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Question

If neutrinos have mass, as my physicist nephew from Fermilab says is now the consensus, how can one explain the virtual simultaneous arrival of neutrinos and photons from the Supernove1987A in a Magellanic cloud about 300,000 light years away?
Asked by: Robert Nelson

Answer

Firstly we need to understand a bit about the photon and the neutrino. The photon is a massless particle that always travels at the speed of light where as the neutrino is a particle with mass and travels a little slower than the speed of light. Now just before a star explodes the stars own gravitational field is crushing the iron core with a huge force then at the point of the star collapsing the there is a huge flux of neutrinos that leave the core and because of their tiny mass they very rarely interact with the stars matter. Then a few seconds later the shock wave produced by the stars core collapse destroys the outer layers sending them off into space; hence we see the visible supernova. The reason why the neutrinos and the photons arrive at virtually the same time is because the neutrino has a small head start when leaving the star over the photons and despite the neutrinos having mass they very rarely interact and even if they do the odd one particle in 10�s of billions does not really make a difference.
Answered by: Dan Summons, Physics Undergrad Student, UOS, Souhampton


First, why neutrinos at all from any supernova?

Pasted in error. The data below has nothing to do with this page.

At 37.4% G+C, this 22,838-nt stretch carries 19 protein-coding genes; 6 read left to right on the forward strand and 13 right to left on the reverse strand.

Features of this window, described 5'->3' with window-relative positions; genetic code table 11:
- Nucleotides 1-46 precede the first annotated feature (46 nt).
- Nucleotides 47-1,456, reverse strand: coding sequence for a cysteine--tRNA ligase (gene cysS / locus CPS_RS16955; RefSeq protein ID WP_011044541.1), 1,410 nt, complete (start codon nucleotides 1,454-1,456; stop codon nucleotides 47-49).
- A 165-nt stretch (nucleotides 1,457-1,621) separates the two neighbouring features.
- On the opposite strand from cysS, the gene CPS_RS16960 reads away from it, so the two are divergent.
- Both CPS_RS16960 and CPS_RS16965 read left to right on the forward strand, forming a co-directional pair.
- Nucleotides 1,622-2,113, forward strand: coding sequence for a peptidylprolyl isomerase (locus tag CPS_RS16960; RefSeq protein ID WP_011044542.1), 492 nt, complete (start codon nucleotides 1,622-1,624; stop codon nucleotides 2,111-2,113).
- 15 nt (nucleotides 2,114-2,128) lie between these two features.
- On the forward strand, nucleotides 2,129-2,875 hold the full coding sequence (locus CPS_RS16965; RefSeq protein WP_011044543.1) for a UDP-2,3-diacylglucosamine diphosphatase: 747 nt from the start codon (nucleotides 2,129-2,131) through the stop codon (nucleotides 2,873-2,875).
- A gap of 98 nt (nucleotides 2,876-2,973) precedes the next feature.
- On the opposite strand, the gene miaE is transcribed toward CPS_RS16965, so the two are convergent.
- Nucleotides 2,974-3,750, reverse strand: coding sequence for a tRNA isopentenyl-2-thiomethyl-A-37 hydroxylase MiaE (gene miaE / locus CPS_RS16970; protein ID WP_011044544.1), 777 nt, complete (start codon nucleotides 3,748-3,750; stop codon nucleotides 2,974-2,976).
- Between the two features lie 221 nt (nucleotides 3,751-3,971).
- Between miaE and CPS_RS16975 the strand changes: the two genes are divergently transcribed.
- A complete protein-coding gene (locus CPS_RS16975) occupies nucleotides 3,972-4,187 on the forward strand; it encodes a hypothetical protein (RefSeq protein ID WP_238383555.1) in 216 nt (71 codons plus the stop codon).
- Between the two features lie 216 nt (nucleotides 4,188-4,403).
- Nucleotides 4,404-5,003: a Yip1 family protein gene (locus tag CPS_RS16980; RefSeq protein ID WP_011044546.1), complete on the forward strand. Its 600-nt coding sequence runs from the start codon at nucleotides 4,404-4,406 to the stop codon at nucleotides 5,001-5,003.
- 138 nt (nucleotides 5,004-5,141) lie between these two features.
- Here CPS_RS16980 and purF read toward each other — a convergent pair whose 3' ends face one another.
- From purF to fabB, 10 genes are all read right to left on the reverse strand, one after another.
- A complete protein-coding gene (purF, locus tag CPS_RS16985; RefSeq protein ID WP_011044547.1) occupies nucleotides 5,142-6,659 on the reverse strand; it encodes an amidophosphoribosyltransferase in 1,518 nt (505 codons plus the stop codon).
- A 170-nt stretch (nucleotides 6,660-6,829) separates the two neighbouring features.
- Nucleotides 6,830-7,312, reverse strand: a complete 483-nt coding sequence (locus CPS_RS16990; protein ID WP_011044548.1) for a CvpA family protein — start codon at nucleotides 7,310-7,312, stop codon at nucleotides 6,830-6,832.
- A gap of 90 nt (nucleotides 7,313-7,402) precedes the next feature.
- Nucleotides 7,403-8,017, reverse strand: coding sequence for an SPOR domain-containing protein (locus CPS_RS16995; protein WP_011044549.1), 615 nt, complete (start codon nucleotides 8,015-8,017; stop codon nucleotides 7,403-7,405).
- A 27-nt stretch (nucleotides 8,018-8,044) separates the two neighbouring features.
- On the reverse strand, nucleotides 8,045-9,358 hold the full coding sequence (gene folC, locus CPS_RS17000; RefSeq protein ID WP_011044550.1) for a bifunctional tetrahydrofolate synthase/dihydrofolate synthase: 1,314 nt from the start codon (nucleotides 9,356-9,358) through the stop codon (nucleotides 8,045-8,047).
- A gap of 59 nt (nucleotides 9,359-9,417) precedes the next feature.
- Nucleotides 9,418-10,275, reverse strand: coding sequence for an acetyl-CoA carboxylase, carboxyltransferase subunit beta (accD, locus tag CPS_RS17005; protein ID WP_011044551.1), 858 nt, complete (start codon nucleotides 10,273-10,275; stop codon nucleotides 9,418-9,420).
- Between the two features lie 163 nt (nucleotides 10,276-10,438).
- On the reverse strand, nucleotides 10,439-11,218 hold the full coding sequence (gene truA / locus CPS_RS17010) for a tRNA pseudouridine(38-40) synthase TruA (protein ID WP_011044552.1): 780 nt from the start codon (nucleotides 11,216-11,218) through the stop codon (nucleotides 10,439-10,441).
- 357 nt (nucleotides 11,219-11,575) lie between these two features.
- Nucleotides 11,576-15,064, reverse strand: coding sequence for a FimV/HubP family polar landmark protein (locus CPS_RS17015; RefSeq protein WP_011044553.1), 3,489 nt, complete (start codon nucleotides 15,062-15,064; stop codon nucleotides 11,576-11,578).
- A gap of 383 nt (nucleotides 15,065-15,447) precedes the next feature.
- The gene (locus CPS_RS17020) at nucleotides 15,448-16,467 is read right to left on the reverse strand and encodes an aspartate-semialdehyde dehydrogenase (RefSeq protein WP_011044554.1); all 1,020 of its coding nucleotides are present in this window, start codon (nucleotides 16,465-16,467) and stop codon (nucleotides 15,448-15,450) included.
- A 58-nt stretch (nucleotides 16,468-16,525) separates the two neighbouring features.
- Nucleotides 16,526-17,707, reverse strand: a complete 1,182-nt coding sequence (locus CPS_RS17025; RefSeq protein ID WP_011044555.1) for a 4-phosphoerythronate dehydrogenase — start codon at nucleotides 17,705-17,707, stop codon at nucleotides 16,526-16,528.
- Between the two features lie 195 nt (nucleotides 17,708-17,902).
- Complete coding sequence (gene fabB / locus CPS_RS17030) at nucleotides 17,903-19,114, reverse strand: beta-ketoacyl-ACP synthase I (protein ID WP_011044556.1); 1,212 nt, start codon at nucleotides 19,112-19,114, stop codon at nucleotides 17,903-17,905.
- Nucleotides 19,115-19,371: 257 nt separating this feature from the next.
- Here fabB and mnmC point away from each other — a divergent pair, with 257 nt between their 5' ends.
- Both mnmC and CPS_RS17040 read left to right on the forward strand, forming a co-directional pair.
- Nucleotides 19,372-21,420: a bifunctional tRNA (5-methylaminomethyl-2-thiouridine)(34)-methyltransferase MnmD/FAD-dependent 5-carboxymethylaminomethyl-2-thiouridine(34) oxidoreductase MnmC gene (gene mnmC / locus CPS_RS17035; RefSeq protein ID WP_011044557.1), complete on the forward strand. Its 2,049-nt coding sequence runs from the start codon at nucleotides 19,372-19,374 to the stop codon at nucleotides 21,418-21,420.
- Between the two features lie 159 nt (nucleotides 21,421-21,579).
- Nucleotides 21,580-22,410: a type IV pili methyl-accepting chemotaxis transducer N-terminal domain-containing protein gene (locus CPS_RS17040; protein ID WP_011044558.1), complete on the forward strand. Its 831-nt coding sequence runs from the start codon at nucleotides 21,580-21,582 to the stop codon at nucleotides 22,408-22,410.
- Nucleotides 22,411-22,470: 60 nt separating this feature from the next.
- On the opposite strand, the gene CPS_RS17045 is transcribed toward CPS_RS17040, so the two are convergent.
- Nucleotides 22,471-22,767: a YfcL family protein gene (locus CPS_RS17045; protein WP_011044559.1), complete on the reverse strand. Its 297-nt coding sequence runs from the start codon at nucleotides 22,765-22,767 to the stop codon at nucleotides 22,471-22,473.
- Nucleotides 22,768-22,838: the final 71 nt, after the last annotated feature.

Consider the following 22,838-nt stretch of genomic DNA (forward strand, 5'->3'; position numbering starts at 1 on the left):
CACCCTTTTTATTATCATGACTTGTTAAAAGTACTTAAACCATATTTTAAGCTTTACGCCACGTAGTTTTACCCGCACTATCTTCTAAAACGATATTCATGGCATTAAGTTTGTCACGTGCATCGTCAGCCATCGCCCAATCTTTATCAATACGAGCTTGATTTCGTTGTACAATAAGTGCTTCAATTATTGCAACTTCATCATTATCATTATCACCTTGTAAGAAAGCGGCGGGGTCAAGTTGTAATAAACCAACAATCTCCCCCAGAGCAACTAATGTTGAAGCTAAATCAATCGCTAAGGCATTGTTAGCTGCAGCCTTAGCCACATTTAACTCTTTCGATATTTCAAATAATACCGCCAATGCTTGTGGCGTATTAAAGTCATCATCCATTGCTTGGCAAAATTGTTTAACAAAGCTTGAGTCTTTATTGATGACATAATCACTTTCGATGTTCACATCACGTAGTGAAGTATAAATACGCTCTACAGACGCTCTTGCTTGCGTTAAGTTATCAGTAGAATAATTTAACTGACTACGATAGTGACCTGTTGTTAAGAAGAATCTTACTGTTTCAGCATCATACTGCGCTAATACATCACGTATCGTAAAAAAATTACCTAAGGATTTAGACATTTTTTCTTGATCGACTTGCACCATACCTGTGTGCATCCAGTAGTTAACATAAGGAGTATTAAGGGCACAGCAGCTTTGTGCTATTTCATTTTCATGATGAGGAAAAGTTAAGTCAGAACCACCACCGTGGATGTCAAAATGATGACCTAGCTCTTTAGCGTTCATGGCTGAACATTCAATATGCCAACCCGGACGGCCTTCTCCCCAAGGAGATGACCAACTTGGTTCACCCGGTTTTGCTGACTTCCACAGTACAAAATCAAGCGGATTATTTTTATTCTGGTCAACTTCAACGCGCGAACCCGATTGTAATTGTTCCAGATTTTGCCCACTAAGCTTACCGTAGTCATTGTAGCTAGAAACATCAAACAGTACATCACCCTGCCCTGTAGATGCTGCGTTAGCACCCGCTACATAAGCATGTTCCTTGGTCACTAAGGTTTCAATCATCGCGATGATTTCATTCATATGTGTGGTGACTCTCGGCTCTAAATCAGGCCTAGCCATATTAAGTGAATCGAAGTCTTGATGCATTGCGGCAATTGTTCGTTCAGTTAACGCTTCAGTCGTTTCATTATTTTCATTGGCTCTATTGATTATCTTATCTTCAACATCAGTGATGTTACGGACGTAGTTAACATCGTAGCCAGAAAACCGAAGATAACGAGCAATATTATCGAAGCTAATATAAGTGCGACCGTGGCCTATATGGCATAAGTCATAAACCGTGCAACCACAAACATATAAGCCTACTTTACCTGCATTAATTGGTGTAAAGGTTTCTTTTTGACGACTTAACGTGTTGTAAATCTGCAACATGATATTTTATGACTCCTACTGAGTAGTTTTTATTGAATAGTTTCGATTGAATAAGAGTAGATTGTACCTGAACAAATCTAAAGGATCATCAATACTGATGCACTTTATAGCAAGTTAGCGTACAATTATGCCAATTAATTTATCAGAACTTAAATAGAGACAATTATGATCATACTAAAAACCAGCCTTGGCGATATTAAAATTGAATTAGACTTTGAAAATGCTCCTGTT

Elements above iron in the periodic table cannot be formed in the normal nuclear fusion processes in stars. Up to iron, fusion yields energy and thus can proceed. But since iron is at the peak of the binding energy curve, fusion of elements above iron dramatically absorbs energy. So to produce heavier elements, enormous amounts of energy are needed. Current opinion is that they must be formed in the cataclysmic explosions known as supernovae. In the supernova explosion, a large flux of energetic neutrons is produced and nuclei bombarded by these neutrons build up mass one unit at a time to produce the heavy nuclei. With large neutron excesses, these nuclei would simply disintegrate into smaller nuclei again were it not for the large flux of neutrinos which make possible the conversion of neutrons to protons via the weak interaction in the nuclei.

The reason the neutrino flux from 1987A reached Earth before its light is because the neutrinos began their journey towards us some 3 hours before the visible light from the explosion itself.

It's estimated that the total neutrino flux energy was on the order of 10 x 1046 Joules.
Answered by: Pat Weiler, B.A.


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